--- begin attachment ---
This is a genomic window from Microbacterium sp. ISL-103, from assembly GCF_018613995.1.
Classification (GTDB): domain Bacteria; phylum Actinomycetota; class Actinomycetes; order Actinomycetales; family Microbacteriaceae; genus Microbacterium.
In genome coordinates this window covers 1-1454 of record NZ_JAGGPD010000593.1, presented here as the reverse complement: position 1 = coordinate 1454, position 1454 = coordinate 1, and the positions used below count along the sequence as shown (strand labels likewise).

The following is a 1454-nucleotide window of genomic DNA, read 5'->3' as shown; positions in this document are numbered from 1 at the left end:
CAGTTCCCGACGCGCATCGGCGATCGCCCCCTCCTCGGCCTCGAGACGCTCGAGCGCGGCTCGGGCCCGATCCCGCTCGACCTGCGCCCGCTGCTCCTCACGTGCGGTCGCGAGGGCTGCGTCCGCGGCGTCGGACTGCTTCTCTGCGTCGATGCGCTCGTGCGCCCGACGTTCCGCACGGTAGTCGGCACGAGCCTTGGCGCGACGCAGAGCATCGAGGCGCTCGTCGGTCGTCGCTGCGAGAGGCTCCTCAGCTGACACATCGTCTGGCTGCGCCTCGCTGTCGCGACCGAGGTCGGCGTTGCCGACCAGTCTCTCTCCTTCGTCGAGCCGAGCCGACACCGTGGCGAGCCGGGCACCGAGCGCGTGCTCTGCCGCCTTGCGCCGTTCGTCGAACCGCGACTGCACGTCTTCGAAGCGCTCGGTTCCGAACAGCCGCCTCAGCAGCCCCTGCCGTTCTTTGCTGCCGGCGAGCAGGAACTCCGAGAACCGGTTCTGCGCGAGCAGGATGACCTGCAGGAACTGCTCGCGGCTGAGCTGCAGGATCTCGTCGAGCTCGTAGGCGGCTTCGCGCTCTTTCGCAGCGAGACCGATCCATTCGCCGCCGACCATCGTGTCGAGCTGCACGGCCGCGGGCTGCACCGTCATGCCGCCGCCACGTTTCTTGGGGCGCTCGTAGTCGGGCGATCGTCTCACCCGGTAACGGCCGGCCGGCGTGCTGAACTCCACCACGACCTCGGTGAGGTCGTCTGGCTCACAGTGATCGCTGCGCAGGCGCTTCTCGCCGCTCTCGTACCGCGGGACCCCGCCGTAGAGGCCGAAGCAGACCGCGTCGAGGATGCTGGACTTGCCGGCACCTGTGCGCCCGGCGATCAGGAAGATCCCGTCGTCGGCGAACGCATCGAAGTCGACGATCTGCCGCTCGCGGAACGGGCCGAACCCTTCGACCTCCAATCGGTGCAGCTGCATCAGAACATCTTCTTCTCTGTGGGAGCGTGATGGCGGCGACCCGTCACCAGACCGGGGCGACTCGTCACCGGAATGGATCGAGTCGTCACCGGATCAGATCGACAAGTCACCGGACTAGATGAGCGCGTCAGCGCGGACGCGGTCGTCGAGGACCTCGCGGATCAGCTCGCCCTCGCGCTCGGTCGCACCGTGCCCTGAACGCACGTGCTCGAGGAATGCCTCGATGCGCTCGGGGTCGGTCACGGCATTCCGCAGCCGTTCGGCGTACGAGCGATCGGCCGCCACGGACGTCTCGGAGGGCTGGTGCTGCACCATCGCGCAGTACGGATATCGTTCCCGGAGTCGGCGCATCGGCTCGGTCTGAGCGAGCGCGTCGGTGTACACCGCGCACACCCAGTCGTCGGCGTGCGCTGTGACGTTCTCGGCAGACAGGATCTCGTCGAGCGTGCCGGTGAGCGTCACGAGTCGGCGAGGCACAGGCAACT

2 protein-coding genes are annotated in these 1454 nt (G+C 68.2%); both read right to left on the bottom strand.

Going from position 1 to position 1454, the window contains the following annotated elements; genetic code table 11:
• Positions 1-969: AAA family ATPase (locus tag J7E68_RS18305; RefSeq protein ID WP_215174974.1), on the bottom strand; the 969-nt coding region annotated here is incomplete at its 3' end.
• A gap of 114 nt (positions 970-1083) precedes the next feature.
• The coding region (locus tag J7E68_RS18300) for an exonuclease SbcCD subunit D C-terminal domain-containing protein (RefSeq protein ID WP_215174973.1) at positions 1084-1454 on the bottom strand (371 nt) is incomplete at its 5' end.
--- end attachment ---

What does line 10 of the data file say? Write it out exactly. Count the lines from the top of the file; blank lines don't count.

• The coding region (locus tag J7E68_RS18300) for an exonuclease SbcCD subunit D C-terminal domain-containing protein (RefSeq protein ID WP_215174973.1) at positions 1084-1454 on the bottom strand (371 nt) is incomplete at its 5' end.